|Stained Glass Quillow Design for Lars, 68" x 102"|
And, as you can see, may have gotten carried away... I have to keep reminding myself that, unlike my elaborate window treatment designs for clients' interior design projects, I can't just drop a quilt design and fabric off at my drapery workroom and wait for the miracle of installation day. If this is going to be Lars's Quillow Ceremony quilt, then I have to actually make it myself, and I have less than 24 months to do it. Most of the kids get T-shirt quilts or simply pieced designs incorporating their school colors, maybe personalized with an embroidered monogram or Bible verse. But I am a quilter, and I can't make that kind of quilt for my son. Not for such a special occasion, not for a quilt that will be blessed and consecrated and sent out with him into the big, wide world, serving as a visual reminder of who he is and where he comes from. I designed one of these for the son of a friend of mine last year, using Ohio State colors and inspired by his favorite Bible verse:
|Bobby's Quillow from 2016|
I love how it came out, and so did my friend and her son. I want the Quillow quilt for my own son to be just as meaningful.
So, first of all, you need to know that Lars has always been very artistic and he doesn't shy away from bold colors. No muted "masculine color scheme" for this kid. Lars designed those crazy blocks all by himself during an EQ7 intermediate patchwork design class we took together at a quilt show back in 2014. He was using the Merge Blocks feature, and came up with this:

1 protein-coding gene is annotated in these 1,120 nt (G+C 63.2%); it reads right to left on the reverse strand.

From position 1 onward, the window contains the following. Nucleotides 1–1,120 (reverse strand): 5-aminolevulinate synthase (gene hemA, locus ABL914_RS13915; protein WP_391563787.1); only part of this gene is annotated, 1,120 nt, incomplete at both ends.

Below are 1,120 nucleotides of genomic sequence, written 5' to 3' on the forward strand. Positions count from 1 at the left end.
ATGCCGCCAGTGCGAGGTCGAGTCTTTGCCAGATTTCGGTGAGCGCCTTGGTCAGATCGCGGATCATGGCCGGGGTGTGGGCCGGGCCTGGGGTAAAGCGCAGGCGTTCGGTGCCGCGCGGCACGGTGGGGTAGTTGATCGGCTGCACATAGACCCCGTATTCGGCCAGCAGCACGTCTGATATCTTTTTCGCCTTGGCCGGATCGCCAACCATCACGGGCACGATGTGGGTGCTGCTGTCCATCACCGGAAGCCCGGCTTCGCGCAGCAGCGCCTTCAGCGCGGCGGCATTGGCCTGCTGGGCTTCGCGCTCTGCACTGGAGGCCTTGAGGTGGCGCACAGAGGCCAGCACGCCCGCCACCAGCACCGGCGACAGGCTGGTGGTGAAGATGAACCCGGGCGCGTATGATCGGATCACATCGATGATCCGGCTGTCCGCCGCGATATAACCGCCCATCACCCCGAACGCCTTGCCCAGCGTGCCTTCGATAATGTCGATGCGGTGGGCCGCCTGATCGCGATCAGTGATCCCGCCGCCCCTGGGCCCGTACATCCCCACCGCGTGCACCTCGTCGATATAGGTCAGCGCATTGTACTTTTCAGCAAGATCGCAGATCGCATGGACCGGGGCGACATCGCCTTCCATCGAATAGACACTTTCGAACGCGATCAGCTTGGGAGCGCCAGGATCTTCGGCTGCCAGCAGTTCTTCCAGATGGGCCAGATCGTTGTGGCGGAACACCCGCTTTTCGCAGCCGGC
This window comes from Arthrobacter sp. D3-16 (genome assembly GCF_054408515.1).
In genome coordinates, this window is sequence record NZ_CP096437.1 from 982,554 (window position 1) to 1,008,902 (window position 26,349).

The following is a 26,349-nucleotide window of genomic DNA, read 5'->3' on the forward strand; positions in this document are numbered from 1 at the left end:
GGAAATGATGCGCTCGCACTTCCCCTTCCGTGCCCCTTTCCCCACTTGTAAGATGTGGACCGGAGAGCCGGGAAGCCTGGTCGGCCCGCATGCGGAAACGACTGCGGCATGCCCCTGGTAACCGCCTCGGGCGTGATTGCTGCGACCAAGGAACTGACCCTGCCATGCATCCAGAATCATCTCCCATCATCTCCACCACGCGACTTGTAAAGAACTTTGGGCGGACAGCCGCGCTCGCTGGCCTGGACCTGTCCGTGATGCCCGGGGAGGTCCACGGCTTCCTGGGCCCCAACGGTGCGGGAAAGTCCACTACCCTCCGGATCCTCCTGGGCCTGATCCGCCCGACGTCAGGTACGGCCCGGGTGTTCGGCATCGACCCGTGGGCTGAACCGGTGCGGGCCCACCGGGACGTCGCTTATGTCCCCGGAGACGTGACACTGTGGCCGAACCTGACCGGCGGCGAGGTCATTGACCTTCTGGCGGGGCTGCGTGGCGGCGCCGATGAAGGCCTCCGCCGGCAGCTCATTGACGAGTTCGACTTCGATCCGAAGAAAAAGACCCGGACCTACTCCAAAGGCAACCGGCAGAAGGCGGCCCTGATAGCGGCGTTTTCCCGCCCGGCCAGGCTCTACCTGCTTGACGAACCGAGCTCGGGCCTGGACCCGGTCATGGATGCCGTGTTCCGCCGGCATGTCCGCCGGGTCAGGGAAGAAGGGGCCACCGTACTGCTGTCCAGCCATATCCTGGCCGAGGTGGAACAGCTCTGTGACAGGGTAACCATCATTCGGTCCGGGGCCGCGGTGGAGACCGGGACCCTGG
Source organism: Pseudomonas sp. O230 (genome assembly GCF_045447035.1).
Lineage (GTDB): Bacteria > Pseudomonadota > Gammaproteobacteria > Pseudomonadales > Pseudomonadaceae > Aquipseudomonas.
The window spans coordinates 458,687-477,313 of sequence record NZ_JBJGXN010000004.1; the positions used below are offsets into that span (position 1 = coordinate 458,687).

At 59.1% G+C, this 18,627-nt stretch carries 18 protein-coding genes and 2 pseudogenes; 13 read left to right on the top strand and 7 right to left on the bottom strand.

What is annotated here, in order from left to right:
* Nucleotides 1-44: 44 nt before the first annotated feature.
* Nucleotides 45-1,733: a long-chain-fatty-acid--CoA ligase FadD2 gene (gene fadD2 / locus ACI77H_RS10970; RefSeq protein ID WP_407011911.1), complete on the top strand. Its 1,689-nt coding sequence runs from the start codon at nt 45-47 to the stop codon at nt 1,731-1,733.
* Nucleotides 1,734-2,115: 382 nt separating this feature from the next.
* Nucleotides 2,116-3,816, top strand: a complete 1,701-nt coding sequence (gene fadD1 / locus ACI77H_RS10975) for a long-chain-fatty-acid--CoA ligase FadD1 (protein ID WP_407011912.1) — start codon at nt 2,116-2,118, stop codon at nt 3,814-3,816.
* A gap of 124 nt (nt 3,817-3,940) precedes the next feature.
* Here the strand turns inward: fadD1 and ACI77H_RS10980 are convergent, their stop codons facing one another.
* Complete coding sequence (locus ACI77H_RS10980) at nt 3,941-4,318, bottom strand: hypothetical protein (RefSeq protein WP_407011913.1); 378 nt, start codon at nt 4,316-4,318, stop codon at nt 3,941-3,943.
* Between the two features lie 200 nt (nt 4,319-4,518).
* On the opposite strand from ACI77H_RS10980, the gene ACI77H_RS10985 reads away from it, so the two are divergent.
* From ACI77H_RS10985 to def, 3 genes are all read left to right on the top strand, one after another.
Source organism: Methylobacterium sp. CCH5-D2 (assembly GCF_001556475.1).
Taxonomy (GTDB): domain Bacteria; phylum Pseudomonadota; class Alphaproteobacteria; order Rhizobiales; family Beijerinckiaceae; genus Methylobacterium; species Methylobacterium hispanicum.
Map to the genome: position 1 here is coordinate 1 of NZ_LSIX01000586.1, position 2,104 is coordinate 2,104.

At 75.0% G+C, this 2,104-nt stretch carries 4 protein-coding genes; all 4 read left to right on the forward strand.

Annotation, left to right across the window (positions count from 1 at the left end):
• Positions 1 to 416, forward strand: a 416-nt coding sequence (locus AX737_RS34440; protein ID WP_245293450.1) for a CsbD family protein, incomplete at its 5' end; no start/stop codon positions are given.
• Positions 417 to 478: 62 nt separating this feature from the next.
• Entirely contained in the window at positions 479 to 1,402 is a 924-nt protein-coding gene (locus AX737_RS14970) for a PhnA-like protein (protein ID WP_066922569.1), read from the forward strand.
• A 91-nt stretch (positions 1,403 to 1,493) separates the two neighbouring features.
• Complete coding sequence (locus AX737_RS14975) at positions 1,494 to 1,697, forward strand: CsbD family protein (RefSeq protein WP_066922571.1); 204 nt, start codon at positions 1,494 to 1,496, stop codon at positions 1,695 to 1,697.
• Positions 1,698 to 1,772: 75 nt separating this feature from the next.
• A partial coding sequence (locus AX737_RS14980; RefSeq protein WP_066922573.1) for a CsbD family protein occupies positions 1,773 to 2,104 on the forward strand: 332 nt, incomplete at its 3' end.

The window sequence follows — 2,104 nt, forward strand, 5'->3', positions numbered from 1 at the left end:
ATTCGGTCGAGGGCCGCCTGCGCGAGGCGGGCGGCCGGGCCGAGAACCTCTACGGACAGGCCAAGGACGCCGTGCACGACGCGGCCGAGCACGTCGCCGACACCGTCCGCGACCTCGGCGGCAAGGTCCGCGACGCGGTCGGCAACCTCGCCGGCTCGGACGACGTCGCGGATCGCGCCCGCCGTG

|Lars's Original EQ7 Design|
Not bad for a 13-year-old, wouldn't you agree? I've wanted to try to make this someday, and Lars's graduation quilt seems like the perfect opportunity. For his Quillow design, I enlarged the blocks because there are a LOT of small pieces and I'm not certain I can even MAKE these crazy blocks, let alone make as many of them as I would need for Lars's original design. Then I recolored them to create a stained glass, cathedral window effect with a subtle cross. I showed the design to my son and it meets with his approval.
So... REALITY CHECK: These are all of the quilting projects I have going on right now, and how much work is left on each one:
1. Butterfly Bear Paws: Top finished; need to cut and attach borders & quilt. Started this 3 years ago.
2. Math Quilt: Probably should add borders, then ready to quilt. Started this 3 years ago.
3. Jingle BOM: Needs inner borders, top assembled w/setting triangles, deal with bleeding red fabric, & quilt. Started this 4 years ago.
4. Pineapple Log Cabin: Need to make 11 more blocks, assemble top & quilt. Started this 3 years ago.
5. Anders’ Modern Building Blocks: Bought all the fabric, but only one block made so far. Started 8 months ago.
7. Frankenwhiggish: I predict that I will still be working on this hand applique project until I die, and someone else will have to finish it for me. Started 3 years ago.
8. 6” Sampler: Continue making blocks until I have enough for the Queen bed in my guest room. Started in
9. *Storm at Sea: Cut out fabric and start piecing blocks
10. *Lars’s Quillow: Not started, but needs to be done by end of May 2019!
Asterisks indicate projects that I've purchased fabric for but have not yet started. The ones in red I'm hoping to finish by the end of this year because honestly, enough is enough, right?! Keep in mind that I have a home and a business to run, and limited "free time" for quilting each week... And that I still have not finished that skirt I was making, and I have enough garment fabric and patterns in my stash that I could clothe a small army (IF I found time to sew any of those things!)